Behind the curtain…
😀 😀 😀 😀 😀
The latest of the British Library’s vintage crime anthologies, Final Acts contains fourteen stories all connected in some way to the theatre. There are on-stage murders, back-stage murders, off-stage murders! Lots of potential for disguises and make-up to fool the onlookers, and lots of dramatic reactions to events. And we all know about the loose morals of these actor types, so plenty of affairs, jealousies and betrayals to drive them all to become murderer or victim! I love the theatre as a setting for mysteries because the setting and characters are especially well suited to concealment and misdirection, and drama! What the audience sees is very different to the reality hidden behind the curtain.
There’s the usual mix of authors, some very well known, like Dorothy L Sayers and Ngaio Marsh, some who have become regulars in these anthologies, such as AEW Mason and Julian Symons, and a sprinkling of ones who are new to me. Of the fourteen stories, I rated twelve as good or excellent, and the other two weren’t complete duds either. That makes this one of my mostly highly rated of these anthologies to date. There’s the usual introduction from Martin Edwards, and little bios of the various authors preceding each story (I always read these after I read the story, because very occasionally they can be a bit spoilery).
As usual, here’s a flavour of some of the ones I enjoyed most:
The Affair at the Semiramis Hotel by AEW Mason – A struggling young singer is tempted to steal a string of pearls, but when she sneaks into the hotel room of the lady who owns them, she finds men already there, burgling the room. They are dressed for the masked ball that is taking place in the hotel that night, so she is unable to describe them clearly. Inspector Hanaud of the French police is in London visiting his friend Ricardo, and becomes unofficially involved in the investigation which will take him into the world of opera. This is a fairly substantial story at around 50 pages, and I grow fonder of Hanaud and Ricardo each time I meet them. Neither of them is particularly likeable – Hanaud is one of these insufferable know-it-alls who is very mean to poor, pompous Ricardo. But there’s usually a lot of humour in the stories, the writing is very good, and this one is particularly well told, I think.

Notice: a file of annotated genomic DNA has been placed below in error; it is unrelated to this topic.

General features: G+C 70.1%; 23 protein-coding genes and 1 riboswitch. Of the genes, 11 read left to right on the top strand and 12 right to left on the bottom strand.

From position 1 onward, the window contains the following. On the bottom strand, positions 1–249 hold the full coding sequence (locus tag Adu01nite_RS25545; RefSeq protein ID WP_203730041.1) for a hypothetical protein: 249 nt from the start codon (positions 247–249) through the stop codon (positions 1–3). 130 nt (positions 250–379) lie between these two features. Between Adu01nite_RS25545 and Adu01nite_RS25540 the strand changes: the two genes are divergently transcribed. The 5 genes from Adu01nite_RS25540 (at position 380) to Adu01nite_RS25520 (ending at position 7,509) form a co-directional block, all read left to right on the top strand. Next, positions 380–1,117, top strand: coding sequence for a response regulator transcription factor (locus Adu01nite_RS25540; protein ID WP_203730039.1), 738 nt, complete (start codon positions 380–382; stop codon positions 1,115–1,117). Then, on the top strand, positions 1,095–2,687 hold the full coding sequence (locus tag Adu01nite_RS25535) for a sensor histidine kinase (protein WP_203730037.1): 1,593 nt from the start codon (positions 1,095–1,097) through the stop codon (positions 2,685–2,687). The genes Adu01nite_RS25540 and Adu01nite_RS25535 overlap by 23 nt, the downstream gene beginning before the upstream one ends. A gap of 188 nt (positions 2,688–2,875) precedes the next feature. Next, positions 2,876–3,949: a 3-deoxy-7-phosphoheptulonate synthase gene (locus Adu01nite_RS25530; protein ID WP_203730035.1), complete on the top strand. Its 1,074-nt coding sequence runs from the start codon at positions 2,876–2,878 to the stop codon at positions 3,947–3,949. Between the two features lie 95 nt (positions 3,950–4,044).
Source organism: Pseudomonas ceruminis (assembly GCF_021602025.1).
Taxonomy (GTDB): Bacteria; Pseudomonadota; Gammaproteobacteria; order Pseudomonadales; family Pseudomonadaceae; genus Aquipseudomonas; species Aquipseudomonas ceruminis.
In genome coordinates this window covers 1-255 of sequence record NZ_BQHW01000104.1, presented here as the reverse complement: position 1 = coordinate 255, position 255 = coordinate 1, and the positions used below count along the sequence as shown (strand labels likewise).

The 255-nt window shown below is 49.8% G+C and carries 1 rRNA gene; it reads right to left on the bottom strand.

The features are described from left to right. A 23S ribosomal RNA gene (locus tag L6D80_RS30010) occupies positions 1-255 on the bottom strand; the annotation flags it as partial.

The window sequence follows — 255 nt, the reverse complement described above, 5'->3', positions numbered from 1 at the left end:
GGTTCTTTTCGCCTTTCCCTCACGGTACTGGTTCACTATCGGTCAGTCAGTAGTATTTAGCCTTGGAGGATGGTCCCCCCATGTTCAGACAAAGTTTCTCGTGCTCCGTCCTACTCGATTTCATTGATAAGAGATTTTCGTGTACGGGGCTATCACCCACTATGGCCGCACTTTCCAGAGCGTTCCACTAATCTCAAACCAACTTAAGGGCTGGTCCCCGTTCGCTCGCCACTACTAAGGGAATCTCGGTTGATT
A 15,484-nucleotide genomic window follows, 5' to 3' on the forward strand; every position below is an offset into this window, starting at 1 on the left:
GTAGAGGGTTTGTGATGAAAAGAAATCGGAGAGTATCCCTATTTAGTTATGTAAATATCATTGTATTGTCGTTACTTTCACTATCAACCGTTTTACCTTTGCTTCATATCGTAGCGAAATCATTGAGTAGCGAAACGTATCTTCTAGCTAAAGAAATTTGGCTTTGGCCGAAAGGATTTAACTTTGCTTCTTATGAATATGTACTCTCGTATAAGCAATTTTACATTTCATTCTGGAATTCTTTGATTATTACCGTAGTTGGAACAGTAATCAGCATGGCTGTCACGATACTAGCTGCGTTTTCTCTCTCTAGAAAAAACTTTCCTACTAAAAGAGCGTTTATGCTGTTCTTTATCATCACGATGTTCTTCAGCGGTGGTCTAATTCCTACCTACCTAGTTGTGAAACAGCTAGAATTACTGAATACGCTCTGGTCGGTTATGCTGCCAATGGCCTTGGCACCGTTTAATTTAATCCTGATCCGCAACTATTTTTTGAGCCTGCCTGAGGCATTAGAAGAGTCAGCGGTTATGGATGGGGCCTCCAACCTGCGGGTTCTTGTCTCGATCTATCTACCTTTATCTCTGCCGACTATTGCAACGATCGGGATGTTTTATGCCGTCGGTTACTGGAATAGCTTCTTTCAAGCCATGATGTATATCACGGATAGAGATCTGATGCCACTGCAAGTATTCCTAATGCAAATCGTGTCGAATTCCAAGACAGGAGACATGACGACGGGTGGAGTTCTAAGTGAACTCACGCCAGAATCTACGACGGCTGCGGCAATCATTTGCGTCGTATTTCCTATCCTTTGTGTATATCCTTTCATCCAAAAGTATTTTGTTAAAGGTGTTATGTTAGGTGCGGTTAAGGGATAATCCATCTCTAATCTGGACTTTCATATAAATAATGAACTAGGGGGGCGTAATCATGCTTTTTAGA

Blood Sacrifice by Dorothy L Sayers – Garrick Drury is an actor-manager, a great romantic lead with his finger on the pulse of what the public wants. John Scales’ first play is a dark and brooding tale of the degrading impact of war on his protagonist’s character. He’s thrilled when Drury contracts to produce and perform in the play, knowing this will bring him instant success. But the contract gives Drury the right to make alterations, and he turns the play into a romantic sob-fest with a happy ending. Scales grows to hate him… I’m not a fan of Sayers’ Lord Peter Wimsey books, but I must say her short stories are excellent. This one is a great story with strong characterisation and motivation, and her description of Garrick Drury made me laugh – “Mr. Drury (forty-two in the daylight, thirty-five in the lamplight and twenty-five or what you will in a blond wig and the spotlight) was well fitted by nature to acquire girls…”
The Blind Spot by Barry Perowne – Annixter, a playwright, is in a club getting drunk because a woman dumped him. It’s when he’s drunk that his best ideas for plays come to him, and tonight it happens – a wonderful idea for a locked room murder mystery. He tells a man in the club all about it, in the way drunks do, then walks outside and gets hit by a taxi. When he comes to, he remembers everything about his plot except the solution to how the locked room element was done. He begins to hunt for the stranger from the club, but the man seems reluctant to be found… I thought this was a fantastic story, one of the best short mystery stories I’ve ever read. It starts out full of humour, then gradually the tension mounts and the denouement is beautifully paced so that the reader gets there just before Annixter does. I’ve only read two stories by Perowne and loved them both – must seek out more!
The Thirteenth Knife by Bernard J Farmer – Simone is a knife-thrower and each night she performs in a club, throwing her thirteen knives at Jean, the waiter to whom she’s engaged. But she has attracted the unwanted attentions of another man – a rich man, who’s used to getting what he wants. This is a very short story, so that’s as much as I can say without spoilers, but it’s very effective and manages to create real tension in such a short space. And a nice little twist in the tail!
So lots of variety, and loads of enjoyable stories – highly recommended!
NB This book was provided for review by the publisher, the British Library.